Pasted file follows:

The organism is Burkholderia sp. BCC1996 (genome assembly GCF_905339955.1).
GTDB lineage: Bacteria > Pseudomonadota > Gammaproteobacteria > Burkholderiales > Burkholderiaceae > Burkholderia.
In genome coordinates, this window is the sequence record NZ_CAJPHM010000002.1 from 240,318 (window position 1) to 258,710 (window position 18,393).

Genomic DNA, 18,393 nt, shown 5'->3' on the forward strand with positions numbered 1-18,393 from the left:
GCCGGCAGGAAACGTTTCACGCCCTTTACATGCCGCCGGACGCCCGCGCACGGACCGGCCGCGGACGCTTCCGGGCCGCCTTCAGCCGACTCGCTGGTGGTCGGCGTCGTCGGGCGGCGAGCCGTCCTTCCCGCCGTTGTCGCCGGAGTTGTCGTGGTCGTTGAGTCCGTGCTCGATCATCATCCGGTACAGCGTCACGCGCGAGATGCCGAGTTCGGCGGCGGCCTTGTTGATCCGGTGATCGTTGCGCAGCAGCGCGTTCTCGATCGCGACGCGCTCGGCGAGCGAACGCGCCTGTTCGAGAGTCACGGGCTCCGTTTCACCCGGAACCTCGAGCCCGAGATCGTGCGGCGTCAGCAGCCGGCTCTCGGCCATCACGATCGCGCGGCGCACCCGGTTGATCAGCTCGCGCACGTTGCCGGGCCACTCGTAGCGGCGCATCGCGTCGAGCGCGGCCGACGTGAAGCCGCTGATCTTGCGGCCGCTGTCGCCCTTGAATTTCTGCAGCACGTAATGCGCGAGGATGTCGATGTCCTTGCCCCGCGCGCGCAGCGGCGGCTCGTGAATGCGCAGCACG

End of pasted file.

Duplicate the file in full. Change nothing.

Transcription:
The organism is Burkholderia sp. BCC1996 (genome assembly GCF_905339955.1).
GTDB lineage: Bacteria > Pseudomonadota > Gammaproteobacteria > Burkholderiales > Burkholderiaceae > Burkholderia.
In genome coordinates, this window is the sequence record NZ_CAJPHM010000002.1 from 240,318 (window position 1) to 258,710 (window position 18,393).

Genomic DNA, 18,393 nt, shown 5'->3' on the forward strand with positions numbered 1-18,393 from the left:
GCCGGCAGGAAACGTTTCACGCCCTTTACATGCCGCCGGACGCCCGCGCACGGACCGGCCGCGGACGCTTCCGGGCCGCCTTCAGCCGACTCGCTGGTGGTCGGCGTCGTCGGGCGGCGAGCCGTCCTTCCCGCCGTTGTCGCCGGAGTTGTCGTGGTCGTTGAGTCCGTGCTCGATCATCATCCGGTACAGCGTCACGCGCGAGATGCCGAGTTCGGCGGCGGCCTTGTTGATCCGGTGATCGTTGCGCAGCAGCGCGTTCTCGATCGCGACGCGCTCGGCGAGCGAACGCGCCTGTTCGAGAGTCACGGGCTCCGTTTCACCCGGAACCTCGAGCCCGAGATCGTGCGGCGTCAGCAGCCGGCTCTCGGCCATCACGATCGCGCGGCGCACCCGGTTGATCAGCTCGCGCACGTTGCCGGGCCACTCGTAGCGGCGCATCGCGTCGAGCGCGGCCGACGTGAAGCCGCTGATCTTGCGGCCGCTGTCGCCCTTGAATTTCTGCAGCACGTAATGCGCGAGGATGTCGATGTCCTTGCCCCGCGCGCGCAGCGGCGGCTCGTGAATGCGCAGCACG